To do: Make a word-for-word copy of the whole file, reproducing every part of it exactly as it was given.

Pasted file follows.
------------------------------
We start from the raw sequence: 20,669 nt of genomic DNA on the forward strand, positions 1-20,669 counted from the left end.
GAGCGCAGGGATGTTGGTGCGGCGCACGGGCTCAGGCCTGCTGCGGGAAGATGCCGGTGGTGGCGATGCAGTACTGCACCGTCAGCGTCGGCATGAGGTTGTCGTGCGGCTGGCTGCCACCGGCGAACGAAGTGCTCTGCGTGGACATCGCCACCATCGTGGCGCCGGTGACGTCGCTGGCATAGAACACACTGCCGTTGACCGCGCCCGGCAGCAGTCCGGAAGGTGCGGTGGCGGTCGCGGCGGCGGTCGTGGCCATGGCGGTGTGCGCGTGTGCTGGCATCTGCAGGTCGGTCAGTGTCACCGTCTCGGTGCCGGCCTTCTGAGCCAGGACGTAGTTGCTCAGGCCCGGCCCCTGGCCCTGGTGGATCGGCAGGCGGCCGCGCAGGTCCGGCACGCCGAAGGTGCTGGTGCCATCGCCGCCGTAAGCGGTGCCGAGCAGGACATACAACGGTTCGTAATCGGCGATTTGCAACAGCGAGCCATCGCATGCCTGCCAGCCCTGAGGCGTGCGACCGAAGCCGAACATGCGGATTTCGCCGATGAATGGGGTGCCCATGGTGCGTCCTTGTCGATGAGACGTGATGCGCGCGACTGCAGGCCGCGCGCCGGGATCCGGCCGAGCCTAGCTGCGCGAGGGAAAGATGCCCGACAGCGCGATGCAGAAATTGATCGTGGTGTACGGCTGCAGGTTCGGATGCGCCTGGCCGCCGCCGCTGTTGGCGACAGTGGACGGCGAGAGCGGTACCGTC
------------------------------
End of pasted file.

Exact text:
We start from the raw sequence: 20,669 nt of genomic DNA on the forward strand, positions 1-20,669 counted from the left end.
GAGCGCAGGGATGTTGGTGCGGCGCACGGGCTCAGGCCTGCTGCGGGAAGATGCCGGTGGTGGCGATGCAGTACTGCACCGTCAGCGTCGGCATGAGGTTGTCGTGCGGCTGGCTGCCACCGGCGAACGAAGTGCTCTGCGTGGACATCGCCACCATCGTGGCGCCGGTGACGTCGCTGGCATAGAACACACTGCCGTTGACCGCGCCCGGCAGCAGTCCGGAAGGTGCGGTGGCGGTCGCGGCGGCGGTCGTGGCCATGGCGGTGTGCGCGTGTGCTGGCATCTGCAGGTCGGTCAGTGTCACCGTCTCGGTGCCGGCCTTCTGAGCCAGGACGTAGTTGCTCAGGCCCGGCCCCTGGCCCTGGTGGATCGGCAGGCGGCCGCGCAGGTCCGGCACGCCGAAGGTGCTGGTGCCATCGCCGCCGTAAGCGGTGCCGAGCAGGACATACAACGGTTCGTAATCGGCGATTTGCAACAGCGAGCCATCGCATGCCTGCCAGCCCTGAGGCGTGCGACCGAAGCCGAACATGCGGATTTCGCCGATGAATGGGGTGCCCATGGTGCGTCCTTGTCGATGAGACGTGATGCGCGCGACTGCAGGCCGCGCGCCGGGATCCGGCCGAGCCTAGCTGCGCGAGGGAAAGATGCCCGACAGCGCGATGCAGAAATTGATCGTGGTGTACGGCTGCAGGTTCGGATGCGCCTGGCCGCCGCCGCTGTTGGCGACAGTGGACGGCGAGAGCGGTACCGTC